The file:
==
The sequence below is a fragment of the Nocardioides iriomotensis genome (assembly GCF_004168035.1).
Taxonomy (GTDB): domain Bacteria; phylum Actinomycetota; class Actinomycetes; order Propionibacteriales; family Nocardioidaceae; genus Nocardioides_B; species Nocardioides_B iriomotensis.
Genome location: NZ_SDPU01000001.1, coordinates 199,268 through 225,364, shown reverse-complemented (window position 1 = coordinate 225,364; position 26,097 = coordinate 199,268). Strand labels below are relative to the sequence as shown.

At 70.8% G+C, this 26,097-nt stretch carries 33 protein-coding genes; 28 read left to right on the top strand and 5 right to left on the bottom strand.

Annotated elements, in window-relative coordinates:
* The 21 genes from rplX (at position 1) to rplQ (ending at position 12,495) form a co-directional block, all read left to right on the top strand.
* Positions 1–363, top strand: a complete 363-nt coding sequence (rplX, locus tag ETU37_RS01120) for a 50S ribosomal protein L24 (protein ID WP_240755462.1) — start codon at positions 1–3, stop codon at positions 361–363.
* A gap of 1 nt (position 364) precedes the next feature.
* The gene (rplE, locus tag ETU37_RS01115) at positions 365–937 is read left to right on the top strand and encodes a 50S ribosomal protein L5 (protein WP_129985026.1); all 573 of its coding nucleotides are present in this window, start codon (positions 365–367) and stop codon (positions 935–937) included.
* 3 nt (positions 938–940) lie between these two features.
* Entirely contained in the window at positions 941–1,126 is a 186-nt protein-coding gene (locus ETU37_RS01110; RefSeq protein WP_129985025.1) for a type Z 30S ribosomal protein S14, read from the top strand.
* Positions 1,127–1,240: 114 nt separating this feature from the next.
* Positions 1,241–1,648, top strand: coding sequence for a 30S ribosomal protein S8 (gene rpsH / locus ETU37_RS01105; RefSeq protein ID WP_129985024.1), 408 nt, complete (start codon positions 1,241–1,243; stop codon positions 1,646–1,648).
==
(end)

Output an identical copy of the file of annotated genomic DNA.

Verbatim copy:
The sequence below is a fragment of the Nocardioides iriomotensis genome (assembly GCF_004168035.1).
Taxonomy (GTDB): domain Bacteria; phylum Actinomycetota; class Actinomycetes; order Propionibacteriales; family Nocardioidaceae; genus Nocardioides_B; species Nocardioides_B iriomotensis.
Genome location: NZ_SDPU01000001.1, coordinates 199,268 through 225,364, shown reverse-complemented (window position 1 = coordinate 225,364; position 26,097 = coordinate 199,268). Strand labels below are relative to the sequence as shown.

At 70.8% G+C, this 26,097-nt stretch carries 33 protein-coding genes; 28 read left to right on the top strand and 5 right to left on the bottom strand.

Annotated elements, in window-relative coordinates:
* The 21 genes from rplX (at position 1) to rplQ (ending at position 12,495) form a co-directional block, all read left to right on the top strand.
* Positions 1–363, top strand: a complete 363-nt coding sequence (rplX, locus tag ETU37_RS01120) for a 50S ribosomal protein L24 (protein ID WP_240755462.1) — start codon at positions 1–3, stop codon at positions 361–363.
* A gap of 1 nt (position 364) precedes the next feature.
* The gene (rplE, locus tag ETU37_RS01115) at positions 365–937 is read left to right on the top strand and encodes a 50S ribosomal protein L5 (protein WP_129985026.1); all 573 of its coding nucleotides are present in this window, start codon (positions 365–367) and stop codon (positions 935–937) included.
* 3 nt (positions 938–940) lie between these two features.
* Entirely contained in the window at positions 941–1,126 is a 186-nt protein-coding gene (locus ETU37_RS01110; RefSeq protein WP_129985025.1) for a type Z 30S ribosomal protein S14, read from the top strand.
* Positions 1,127–1,240: 114 nt separating this feature from the next.
* Positions 1,241–1,648, top strand: coding sequence for a 30S ribosomal protein S8 (gene rpsH / locus ETU37_RS01105; RefSeq protein ID WP_129985024.1), 408 nt, complete (start codon positions 1,241–1,243; stop codon positions 1,646–1,648).